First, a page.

Sandwiched between the two world wars, for many the 1930s were a dark period of mistrust, uncertainty, fear and political deceit.
In his latest exhibition at Cihangir’s Pilot Gallery, İstanbul-based artist Bashir borlakov draws his audience back in time to life in Mexico during this period, introducing six prominent figures of the 20th century and spinning a speculative web of thought on the intimate dynamics of their personal lives.
A panoramic series of eight computer-generated photographs, Borlakov’s historical fantasy “dreams of Mexico” presents a sequence of events between the married artist couple Frida kahlo and Diego Rivera, the Russian Marxist revolutionary and theorist Leon trotsky, his secretary Sylvia Ageloff, assassin Ramon Mercader and would-be assassin David Alfaro Siqueiros.
Six very different individuals, politics, love and revenge united and divided Borlakov’s heroes during one of the most turbulent periods of the 20th century. An enigmatic couple whose exceptional works and turbulent love story have captured the hearts and minds of art enthusiasts for decades, Kahlo and Rivera hosted the great Marxist theorist and Soviet politician Trotsky in their home in Mexico City for a substantial period following his deportation from the Soviet Union. During his stay at the couple’s home Trotsky engaged in a passionate affair with Kahlo before moving on following a fight with Rivera.
A friend of Rivera’s, the social realist painter Alfaro Siqueiros, a member of the Mexican Communist Party, tried unsuccessfully to assassinate Trotsky in May 1940. Alfaro Siqueiros’ unfinished work was later successfully executed by the assassin Mercader. Mercader befriended and seduced Ageloff, a close confidant of Trotsky in Paris, as a means to penetrate Trotsky’s close inner circles before attacking and fatally wounding him with an ice pick in August of the same year.
Borlakov, a Russian artist who first came to Turkey in 1993 after completing his high school education in Karachaevsk, suggests that historical realities change according to eras and proposes that history is written from the perspective of the present day. Speaking in an interview with Today’s Zaman, he explained that his latest project is focused on the immensity and unpredictability of possibilities that define history.
“The series begins with the image of the six characters sitting side by side on a swing and then disperses out into the characters’ separate ‘dreams,’ depicted in the other seven images. My aim behind the exhibition was to reintroduce these very important figures in history to modern audiences and breathe light and new meaning into their stories.
“History is full of speculation, and interpretations of history always change so I wanted to present these characters as they were but with my own twist and interpretations of their personal worlds. Essentially the project is not based on concrete realities but on possibilities -- on ‘what could be’,” Borlakov explained.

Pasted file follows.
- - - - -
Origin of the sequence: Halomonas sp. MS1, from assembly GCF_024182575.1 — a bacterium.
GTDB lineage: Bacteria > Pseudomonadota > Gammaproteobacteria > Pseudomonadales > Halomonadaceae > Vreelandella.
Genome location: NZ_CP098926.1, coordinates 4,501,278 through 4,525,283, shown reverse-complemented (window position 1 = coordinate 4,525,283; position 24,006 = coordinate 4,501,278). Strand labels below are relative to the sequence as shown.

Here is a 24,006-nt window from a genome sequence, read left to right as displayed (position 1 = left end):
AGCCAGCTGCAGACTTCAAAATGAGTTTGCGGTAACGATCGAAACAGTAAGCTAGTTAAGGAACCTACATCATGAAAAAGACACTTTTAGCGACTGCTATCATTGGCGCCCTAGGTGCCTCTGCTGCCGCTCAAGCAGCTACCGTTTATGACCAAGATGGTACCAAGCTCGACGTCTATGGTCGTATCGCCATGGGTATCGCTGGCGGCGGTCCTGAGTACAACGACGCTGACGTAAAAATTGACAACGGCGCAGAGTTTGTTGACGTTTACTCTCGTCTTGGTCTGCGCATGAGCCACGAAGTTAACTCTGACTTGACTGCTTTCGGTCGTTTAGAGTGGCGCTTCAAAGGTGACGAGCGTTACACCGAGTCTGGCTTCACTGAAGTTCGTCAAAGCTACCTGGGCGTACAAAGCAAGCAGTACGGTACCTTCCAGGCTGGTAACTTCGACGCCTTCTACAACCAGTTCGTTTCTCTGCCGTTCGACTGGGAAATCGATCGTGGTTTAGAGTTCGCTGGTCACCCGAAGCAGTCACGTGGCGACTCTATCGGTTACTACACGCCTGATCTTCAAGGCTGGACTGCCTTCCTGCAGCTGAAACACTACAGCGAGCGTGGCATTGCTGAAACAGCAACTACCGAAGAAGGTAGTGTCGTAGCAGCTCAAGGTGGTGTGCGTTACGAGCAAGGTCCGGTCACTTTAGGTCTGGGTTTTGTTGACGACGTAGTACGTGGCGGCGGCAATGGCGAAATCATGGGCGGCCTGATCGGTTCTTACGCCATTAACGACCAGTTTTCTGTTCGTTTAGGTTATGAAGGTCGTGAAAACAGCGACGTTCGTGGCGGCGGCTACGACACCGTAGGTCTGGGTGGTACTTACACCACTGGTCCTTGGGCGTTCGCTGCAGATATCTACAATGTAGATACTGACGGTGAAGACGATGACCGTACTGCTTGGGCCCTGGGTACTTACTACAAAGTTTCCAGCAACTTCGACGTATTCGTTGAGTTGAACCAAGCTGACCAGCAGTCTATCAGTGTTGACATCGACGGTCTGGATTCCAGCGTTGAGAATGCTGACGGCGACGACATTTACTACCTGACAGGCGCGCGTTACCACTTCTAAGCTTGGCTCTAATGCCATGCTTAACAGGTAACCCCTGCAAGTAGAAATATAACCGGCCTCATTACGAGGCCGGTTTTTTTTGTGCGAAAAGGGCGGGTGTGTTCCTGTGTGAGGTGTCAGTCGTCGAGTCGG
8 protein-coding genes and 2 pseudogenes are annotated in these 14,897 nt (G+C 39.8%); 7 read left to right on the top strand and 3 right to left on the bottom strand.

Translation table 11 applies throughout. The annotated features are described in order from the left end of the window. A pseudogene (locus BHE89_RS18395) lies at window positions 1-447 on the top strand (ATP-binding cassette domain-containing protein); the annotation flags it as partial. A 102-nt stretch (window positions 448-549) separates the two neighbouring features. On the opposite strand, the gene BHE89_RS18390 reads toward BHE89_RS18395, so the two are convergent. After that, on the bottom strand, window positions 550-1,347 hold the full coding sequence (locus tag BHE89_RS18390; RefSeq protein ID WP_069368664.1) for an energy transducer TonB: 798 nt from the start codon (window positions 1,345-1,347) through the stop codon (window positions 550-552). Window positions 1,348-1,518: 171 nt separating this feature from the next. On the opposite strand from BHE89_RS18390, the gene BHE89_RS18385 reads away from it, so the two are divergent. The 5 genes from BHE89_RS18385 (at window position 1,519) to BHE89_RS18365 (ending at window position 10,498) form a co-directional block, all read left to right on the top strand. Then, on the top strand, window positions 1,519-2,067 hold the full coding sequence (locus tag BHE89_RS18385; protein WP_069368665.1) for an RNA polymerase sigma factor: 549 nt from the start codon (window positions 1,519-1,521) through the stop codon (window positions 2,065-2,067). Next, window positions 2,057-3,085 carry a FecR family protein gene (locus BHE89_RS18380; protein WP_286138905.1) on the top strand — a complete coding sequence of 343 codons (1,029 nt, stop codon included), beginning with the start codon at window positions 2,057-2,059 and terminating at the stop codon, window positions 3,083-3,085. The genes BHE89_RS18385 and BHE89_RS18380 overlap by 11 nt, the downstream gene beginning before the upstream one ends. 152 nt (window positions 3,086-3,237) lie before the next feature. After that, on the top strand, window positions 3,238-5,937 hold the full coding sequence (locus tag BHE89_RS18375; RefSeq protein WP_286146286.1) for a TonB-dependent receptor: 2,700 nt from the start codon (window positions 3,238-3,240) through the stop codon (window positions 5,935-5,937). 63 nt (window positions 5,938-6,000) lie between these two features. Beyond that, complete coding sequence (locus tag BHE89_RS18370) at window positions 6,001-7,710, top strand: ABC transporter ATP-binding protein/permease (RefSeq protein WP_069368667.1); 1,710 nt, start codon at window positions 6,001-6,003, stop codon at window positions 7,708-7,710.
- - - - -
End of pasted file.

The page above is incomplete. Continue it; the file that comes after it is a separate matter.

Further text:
“The base appeal of these particular characters and their intertwined stories is that in these relationships we have everything -- politics, love, revenge, hatred, murder and, of course, art -- in many ways it is perfect theater material. For me there was a lot of scope to embrace all sorts of absurd, yet at the same time plausible, possibilities, which was what really inspired me to pursue the project.”
A body of work which Borlakov has been working on for six years, the individuals featured in the series are actors and models bearing semblances of similarity to their characters. “I found my six actors, which did take a while, and then completed the photo shoots and began adapting and working on the images digitally,” he explained.
An interesting detail which may well slip the attention of a distracted browser, the scene of Trotsky’s dreams, to which Borlakov dedicates two images, are based on paintings of the famous 20th-century Russian-French artist Marc Chagall, “The Promenade” and “Above The City.”
“The Dream of Trotsky” depicts Trotsky standing in a desert grasping the hand of Kahlo, who flies above him, whilst the second portrays the two characters flying through the sky together in a passionate embrace. The irony of course is that as two iconic Russian-Jewish figures of the same era, it is quite plausible that Trotsky could have envisaged Chagall’s paintings in some form in his dreams.
Borlakov subtly captures the absurdities of the shadows of sleep throughout the series -- a guise which lends itself well to the dynamics of the bizarre relationships between his protagonists. In “The Dream of Ramon Mercader,” Borlakov presents Trotsky’s eventual assassin, hacking brutally through a stack of watermelons in the desert with a pickaxe.
“The watermelon is of no particular symbolic value. Perhaps it was an odd choice, but, of course, dreams are filled with completely illogical events and sequences,” Borlakov related, adding, “For me the ‘dream’ aspect of this project was a liberty I really enjoyed working with because in dreams anything is possible and plausible.”
A minor yet clever detail, none of Borlakov’s characters are wearing shoes in the images, a subconscious reminder that the series is not situated in the realm of reality but within the hazy boundaries of dreamland, where incidences that would normally be considered abnormal are completely acceptable.
Historically and artistically engaging, Borlakov’s latest exhibition is as fascinating as it is striking and thought provoking, but to enter with a grasp of the relationships between the individuals and the impact of this on the wider historical context will be helpful for most browsers to fully engage with the work. The first time the exhibition has been on display for public viewing, “Dreams of Mexico” runs through Jan. 21.